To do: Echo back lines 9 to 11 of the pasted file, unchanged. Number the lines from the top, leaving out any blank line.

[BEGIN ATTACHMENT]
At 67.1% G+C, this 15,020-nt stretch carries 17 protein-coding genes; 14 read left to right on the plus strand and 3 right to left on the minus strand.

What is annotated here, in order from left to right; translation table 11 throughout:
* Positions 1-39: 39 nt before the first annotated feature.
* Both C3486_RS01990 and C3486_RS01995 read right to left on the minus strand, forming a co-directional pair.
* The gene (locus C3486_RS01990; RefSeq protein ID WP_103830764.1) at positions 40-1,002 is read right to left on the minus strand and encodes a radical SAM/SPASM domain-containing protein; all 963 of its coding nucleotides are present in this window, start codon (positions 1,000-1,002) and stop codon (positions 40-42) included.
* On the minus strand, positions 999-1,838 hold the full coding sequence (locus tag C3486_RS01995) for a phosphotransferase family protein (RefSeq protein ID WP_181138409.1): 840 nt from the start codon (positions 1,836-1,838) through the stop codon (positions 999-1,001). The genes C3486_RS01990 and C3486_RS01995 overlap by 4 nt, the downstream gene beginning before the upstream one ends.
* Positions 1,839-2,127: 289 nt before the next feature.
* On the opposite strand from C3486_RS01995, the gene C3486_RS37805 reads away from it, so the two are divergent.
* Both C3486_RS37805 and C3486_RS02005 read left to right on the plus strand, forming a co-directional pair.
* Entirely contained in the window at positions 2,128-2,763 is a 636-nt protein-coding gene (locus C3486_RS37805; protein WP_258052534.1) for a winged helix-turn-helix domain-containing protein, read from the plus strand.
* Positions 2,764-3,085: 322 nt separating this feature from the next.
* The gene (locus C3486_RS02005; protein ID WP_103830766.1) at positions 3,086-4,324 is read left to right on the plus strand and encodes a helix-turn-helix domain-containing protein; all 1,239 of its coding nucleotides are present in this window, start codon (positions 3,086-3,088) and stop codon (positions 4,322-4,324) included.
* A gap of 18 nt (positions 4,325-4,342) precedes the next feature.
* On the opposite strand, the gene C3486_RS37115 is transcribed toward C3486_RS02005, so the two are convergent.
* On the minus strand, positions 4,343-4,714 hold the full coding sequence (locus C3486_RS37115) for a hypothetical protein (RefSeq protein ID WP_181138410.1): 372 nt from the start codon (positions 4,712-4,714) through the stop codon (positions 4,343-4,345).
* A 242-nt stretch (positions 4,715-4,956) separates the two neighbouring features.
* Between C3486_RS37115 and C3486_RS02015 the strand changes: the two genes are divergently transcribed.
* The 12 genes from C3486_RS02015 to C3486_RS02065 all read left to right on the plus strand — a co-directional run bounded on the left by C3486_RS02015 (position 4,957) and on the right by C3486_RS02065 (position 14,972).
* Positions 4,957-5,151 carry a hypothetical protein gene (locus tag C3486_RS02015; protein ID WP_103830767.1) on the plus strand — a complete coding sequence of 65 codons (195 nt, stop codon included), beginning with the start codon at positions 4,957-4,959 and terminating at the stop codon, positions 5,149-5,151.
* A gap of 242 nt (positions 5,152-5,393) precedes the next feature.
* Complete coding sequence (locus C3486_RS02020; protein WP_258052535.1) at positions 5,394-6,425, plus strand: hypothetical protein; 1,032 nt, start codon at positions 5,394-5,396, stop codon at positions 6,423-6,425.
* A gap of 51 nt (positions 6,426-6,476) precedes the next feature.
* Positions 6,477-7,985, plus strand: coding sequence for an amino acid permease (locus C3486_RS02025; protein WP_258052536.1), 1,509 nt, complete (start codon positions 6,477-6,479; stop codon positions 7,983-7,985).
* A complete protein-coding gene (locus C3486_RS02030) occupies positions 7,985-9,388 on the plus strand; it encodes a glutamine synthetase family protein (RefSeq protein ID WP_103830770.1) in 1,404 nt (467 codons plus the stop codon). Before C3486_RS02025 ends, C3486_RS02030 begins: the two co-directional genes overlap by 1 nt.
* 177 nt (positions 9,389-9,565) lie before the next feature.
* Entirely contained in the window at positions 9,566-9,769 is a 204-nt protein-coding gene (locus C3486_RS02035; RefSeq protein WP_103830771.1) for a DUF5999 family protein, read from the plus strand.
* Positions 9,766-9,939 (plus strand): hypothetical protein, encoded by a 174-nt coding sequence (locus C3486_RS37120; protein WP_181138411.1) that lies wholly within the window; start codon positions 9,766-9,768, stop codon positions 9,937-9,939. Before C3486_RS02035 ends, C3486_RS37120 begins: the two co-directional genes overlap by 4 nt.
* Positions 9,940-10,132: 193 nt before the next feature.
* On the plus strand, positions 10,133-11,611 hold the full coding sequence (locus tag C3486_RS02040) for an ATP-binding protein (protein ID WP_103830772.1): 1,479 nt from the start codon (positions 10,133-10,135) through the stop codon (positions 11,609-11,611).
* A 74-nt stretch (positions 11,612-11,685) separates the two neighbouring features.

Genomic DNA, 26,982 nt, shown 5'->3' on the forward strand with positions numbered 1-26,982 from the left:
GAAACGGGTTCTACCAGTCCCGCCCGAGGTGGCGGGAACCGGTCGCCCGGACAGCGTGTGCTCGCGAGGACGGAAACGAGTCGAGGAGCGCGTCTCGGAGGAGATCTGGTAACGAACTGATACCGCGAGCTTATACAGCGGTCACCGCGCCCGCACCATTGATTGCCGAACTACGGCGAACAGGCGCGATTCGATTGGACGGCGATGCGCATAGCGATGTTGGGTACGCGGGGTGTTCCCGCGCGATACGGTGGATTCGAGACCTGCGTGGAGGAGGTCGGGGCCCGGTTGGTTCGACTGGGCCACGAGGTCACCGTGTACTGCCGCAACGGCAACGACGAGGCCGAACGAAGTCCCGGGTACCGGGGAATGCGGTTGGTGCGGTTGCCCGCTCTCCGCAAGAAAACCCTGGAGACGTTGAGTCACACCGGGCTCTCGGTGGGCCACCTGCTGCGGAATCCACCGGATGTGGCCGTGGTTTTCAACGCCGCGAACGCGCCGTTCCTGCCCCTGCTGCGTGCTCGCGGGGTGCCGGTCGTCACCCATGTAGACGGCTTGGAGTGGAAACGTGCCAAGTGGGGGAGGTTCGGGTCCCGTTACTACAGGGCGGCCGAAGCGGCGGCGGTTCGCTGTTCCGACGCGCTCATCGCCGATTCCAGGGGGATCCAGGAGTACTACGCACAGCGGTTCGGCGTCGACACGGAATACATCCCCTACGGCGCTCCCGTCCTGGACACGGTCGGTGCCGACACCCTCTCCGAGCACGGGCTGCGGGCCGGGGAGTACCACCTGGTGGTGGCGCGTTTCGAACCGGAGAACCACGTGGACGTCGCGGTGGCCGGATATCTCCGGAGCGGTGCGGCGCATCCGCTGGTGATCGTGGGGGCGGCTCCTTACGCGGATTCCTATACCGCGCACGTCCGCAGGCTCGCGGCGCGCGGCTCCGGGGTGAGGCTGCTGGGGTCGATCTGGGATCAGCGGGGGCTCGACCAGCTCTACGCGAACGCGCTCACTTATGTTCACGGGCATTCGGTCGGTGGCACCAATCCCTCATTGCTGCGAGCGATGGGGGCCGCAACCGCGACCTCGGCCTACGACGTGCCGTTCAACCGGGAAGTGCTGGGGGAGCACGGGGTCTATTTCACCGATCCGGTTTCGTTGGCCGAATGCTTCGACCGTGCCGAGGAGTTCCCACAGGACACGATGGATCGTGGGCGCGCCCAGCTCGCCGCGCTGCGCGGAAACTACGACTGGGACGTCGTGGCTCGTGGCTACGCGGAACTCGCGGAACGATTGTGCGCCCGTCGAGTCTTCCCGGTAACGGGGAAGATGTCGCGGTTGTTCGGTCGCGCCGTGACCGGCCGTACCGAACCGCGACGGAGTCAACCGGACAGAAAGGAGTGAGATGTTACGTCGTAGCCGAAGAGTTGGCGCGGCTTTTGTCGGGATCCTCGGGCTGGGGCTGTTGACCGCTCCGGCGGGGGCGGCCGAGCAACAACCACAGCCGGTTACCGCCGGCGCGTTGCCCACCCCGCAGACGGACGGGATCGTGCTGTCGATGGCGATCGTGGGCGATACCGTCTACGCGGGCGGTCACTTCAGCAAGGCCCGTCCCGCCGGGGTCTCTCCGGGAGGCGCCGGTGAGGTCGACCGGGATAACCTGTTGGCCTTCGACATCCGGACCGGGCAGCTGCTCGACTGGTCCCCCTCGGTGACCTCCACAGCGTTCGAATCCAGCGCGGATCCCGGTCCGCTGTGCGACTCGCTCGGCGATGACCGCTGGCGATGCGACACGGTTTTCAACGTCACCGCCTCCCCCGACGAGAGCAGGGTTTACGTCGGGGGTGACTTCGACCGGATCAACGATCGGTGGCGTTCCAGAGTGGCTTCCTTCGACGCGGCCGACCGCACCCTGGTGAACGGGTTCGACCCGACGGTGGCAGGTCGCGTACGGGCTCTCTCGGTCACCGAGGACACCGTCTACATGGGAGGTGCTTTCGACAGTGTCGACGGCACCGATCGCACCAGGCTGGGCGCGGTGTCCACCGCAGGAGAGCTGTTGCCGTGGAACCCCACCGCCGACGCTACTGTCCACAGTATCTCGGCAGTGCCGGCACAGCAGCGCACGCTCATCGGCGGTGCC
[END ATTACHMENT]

* Both C3486_RS37805 and C3486_RS02005 read left to right on the plus strand, forming a co-directional pair.
* Entirely contained in the window at positions 2,128-2,763 is a 636-nt protein-coding gene (locus C3486_RS37805; protein WP_258052534.1) for a winged helix-turn-helix domain-containing protein, read from the plus strand.
* Positions 2,764-3,085: 322 nt separating this feature from the next.